As soon as England disappeared out of sight, I disappeared below deck to check my luggage had been delivered safely to my cabin. My father would have been shocked if he’d seen where I would be living for the next few weeks during my voyage. For one I was sharing with two other women, something people of my class just didn’t do. In theory, I could afford a cabin to myself, but Captain Donelly had insisted that the only cabins available were communal ones, but I would be allocated to a cabin with other women, not men.
For another thing, the room was tiny. There was only just enough room for the three hammocks hung from the ceiling and our cases, which were strapped down to the floor along one wall to stop them from sliding from one side of the cabin to the other with the sway of the ship.
When I arrived, the other two women I would be sharing a cabin with were already there, one, hardly any older than me, sitting against the wall with her knees pulled tightly against her chest and her head buried into her knees. Her messy long mousy-brown hair fell over her face and down her arms, which prevented me from seeing any more of her.
The other woman seemed a lot stronger. I would have put her age at about thirty-six, but I couldn’t be sure. Unlike the other girl she was strongly built with a curvy figure and strong features. Her nose stuck out straight from her face and her eyes had thick black eyebrows, matching the colour of her hair, looming over them like dark storm clouds. She didn’t look impressed as I walked in, dressed in far finer clothes than either she, or the young girl sitting on the floor.
The older woman was dressed in a drab brown dress in last year’s style, which had been sewn up around the hem where it had been ripped, but there was nothing that could be done to hide the fraying edges.
I wasn’t sure what to do so I smiled and walked over to where my trunk was and carefully opened it, taking my sketchpad and pencils from the top and then closing it again.
‘So who ‘re you?’ The older woman asked, her tone slightly accusatory, but I didn’t take it personally, it was probably just her nature.
‘Adelaide Westin,’ I said cheerfully, holding out my hand. The woman looked down her nose at my hand, her upper lip curling in distain.
‘You’re one o’ them,’ she said, turning away from me and towards her hammock.
‘Excuse me? What do you mean by that?’ I asked, trying not to sound offended by her rudeness.
‘You’re one ‘o them posh types, thinkin’ they’re better than the rest o’ us. Well I’m not ‘aving you lookin’ down on me, I’ve paid for my passage, jus’ like you an’ I’m not gonna put up wi’it.’
‘Have I done anything to offend you? Because I don’t understand why you would make such a judgment about me before you even know me.’
‘I know your type,’ she snorted. ‘You’re all the same.’
‘Well I’m sorry that you feel that way, but if we’re going to be living together then we should learn to get along. Please?’ The woman didn’t look at me, not even responding. As much as I wanted to get on with the other passengers, I didn’t want to push my luck too far with this woman. Instead I crouched down by the young girl on the floor, who was now whimpering, although I couldn’t work out why. ‘What’s your name?’ I asked as kindly as I could.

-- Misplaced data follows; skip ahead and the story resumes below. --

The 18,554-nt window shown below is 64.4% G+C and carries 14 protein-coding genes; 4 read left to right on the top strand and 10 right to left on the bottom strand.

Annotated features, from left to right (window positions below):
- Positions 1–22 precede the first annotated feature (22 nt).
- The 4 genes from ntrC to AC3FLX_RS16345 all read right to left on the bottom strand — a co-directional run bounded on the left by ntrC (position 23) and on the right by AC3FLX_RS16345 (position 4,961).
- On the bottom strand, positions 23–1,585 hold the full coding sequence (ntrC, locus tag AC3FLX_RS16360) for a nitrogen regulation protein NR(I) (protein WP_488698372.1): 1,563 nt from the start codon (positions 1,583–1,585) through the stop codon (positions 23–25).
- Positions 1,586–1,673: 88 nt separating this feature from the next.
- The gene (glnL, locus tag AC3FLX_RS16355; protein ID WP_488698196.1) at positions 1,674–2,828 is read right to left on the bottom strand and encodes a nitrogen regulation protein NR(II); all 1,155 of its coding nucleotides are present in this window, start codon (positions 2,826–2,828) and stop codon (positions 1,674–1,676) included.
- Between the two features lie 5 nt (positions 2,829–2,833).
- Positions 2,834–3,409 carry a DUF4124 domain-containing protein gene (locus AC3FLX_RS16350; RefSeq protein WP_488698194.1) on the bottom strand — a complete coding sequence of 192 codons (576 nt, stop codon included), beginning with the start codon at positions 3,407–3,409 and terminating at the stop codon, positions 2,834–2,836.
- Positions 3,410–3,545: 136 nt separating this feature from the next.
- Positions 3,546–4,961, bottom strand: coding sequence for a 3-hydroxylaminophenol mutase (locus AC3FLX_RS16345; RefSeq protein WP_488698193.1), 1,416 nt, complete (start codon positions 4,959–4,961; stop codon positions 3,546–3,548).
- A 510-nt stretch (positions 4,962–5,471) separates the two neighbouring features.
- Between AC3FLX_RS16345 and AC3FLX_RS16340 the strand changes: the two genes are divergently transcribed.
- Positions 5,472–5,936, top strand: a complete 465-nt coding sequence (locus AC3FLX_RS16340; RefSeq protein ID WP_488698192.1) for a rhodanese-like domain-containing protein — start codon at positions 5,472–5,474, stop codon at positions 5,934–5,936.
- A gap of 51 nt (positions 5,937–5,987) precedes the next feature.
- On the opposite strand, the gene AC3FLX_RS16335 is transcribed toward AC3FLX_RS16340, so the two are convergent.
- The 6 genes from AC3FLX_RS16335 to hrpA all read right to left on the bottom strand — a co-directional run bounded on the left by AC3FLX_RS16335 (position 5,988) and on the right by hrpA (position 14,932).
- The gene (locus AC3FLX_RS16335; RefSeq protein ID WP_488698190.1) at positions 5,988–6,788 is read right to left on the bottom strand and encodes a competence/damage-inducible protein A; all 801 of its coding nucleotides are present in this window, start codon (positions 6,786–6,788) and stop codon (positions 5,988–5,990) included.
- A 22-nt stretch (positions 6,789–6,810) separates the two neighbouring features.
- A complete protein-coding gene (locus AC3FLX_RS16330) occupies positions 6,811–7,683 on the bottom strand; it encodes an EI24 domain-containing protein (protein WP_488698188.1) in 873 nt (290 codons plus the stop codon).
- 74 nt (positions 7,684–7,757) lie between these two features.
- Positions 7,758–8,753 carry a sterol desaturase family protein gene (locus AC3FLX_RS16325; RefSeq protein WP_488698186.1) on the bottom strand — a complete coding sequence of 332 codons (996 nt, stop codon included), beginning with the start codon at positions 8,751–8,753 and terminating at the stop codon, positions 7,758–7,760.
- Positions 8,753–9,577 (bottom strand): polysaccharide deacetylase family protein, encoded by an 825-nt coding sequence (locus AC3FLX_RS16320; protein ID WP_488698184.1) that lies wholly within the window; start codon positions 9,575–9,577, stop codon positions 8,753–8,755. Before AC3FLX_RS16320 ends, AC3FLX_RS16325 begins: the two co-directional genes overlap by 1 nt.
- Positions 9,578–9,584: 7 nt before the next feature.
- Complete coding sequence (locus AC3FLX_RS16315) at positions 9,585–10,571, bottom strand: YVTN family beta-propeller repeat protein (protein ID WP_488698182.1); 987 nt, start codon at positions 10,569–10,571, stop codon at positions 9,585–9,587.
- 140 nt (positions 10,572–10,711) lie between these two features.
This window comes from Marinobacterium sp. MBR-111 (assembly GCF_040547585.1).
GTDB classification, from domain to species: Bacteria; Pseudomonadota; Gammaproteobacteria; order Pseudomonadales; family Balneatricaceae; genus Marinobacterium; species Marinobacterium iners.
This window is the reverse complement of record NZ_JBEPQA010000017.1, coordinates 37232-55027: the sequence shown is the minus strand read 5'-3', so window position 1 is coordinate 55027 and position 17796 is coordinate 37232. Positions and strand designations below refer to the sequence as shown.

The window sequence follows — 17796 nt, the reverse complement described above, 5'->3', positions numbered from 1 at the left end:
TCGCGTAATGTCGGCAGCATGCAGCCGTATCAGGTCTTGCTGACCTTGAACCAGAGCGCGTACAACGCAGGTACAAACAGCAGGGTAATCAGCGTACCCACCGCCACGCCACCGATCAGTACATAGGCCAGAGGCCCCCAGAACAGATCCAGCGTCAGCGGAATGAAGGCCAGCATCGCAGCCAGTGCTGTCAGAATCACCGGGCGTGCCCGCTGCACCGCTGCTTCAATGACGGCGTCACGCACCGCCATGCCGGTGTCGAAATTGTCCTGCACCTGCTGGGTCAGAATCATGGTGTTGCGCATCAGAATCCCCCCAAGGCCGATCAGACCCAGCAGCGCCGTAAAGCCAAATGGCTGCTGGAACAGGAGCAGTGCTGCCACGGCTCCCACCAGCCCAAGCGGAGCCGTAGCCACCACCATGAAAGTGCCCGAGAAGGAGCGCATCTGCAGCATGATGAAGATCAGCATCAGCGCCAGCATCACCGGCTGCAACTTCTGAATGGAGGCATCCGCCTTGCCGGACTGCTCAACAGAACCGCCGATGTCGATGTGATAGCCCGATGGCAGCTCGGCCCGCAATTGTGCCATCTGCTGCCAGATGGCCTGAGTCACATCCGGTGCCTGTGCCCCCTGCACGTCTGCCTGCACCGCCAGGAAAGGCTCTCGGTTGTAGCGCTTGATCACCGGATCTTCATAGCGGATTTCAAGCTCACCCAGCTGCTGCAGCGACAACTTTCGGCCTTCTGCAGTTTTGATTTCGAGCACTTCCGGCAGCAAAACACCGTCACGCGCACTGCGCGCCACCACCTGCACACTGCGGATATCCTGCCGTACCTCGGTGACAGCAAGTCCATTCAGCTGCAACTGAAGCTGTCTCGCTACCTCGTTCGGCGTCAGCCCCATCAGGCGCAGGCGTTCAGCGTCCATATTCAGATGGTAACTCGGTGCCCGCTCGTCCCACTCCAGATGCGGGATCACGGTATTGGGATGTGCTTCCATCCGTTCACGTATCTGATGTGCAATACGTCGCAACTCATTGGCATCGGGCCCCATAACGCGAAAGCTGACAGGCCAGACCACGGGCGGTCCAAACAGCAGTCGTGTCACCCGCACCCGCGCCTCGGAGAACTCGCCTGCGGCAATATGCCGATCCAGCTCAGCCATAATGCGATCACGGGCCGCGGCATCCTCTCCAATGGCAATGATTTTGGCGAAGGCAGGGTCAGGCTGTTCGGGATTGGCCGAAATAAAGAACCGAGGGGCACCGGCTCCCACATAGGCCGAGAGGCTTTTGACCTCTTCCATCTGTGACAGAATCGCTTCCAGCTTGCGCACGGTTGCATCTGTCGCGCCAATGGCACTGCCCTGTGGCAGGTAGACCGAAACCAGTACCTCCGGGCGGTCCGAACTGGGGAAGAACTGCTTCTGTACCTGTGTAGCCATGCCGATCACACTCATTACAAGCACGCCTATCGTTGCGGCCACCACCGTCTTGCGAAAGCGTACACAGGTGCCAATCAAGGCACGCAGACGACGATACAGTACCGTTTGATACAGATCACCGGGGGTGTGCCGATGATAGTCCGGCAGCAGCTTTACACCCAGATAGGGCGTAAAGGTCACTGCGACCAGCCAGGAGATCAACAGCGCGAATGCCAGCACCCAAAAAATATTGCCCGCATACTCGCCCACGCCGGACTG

‘Lucy,’ she said nervously, bringing her head up off her knees. Her hair fell away from her face and I could see an enormous pair of bright blue eyes staring out at me.
‘Hello Lucy, my name is Adelaide.’ She didn’t say anything, but kept looking at me with her big eyes. ‘How old are you Lucy?’
‘I don’t know miss. I never learnt how to count.’ Although she didn’t seem educated, she spoke clearer than the older woman did.
‘I’m seventeen,’ I said softly. The woman behind me snorted at my attempts to connect with the young girl.
‘I wouldn’t bother. She’s too scared t’ say much.’
‘What’s scaring you?’ I asked, trying to look as comforting as possible.
‘The water,’ she squeaked. ‘I’ve never been on a boat before.’
‘Do you want to come up on deck with me?’ At this Lucy’s head began shaking from side to side violently. ‘There’s nothing to be scared of,’ I said reassuringly. ‘It’s nice up there, I promise.’
‘Please don’t make me go miss,’ the girl pleaded, her eyes filling up with tears. ‘It’s so scary, I could fall over the side and into the sea.’
‘But there are railings to stop you from doing that,’ I said encouragingly. ‘It really is very safe.’ At this point Lucy burst into tears and buried her head back into her knees again.
‘Leave ‘er alone.’ The older woman said. ‘If she don’ wanna go up then she don’ wanna go up.’ I stood up, walking away from Lucy and towards the other woman.
‘Do you promise to keep an eye on her. I don’t want her to be left alone.’
‘Oh really?’ She said, putting her hands on her hips. ‘So I’m a servant then? Wha’ else can I do for you milady?’
‘I was only trying to help,’ I said defensively. ‘But clearly my help is unwanted so I will just leave you to it.’ I headed for the door, head down and eyes fixed on the floor. I heard the older woman mutter something I couldn’t hear as I left but didn’t ask her to repeat it. Instead I followed the path I had come down, so I re-emerged on the deck and resumed my position on the quarterdeck and opened my sketchbook.
Like every young lady in higher-class circles, I’d been trained in music, painting and dance, the three ways, besides beauty and wealth, which would enable you to catch a husband. People told me I had a great aptitude for all three, but it was drawing I loved the most, and as it was a beautiful day and I had nothing else to do, I began sketching the seascape.
It wasn’t the most interesting thing I had ever drawn, there being only sea birds and the rolling waves to draw, but it passed the time.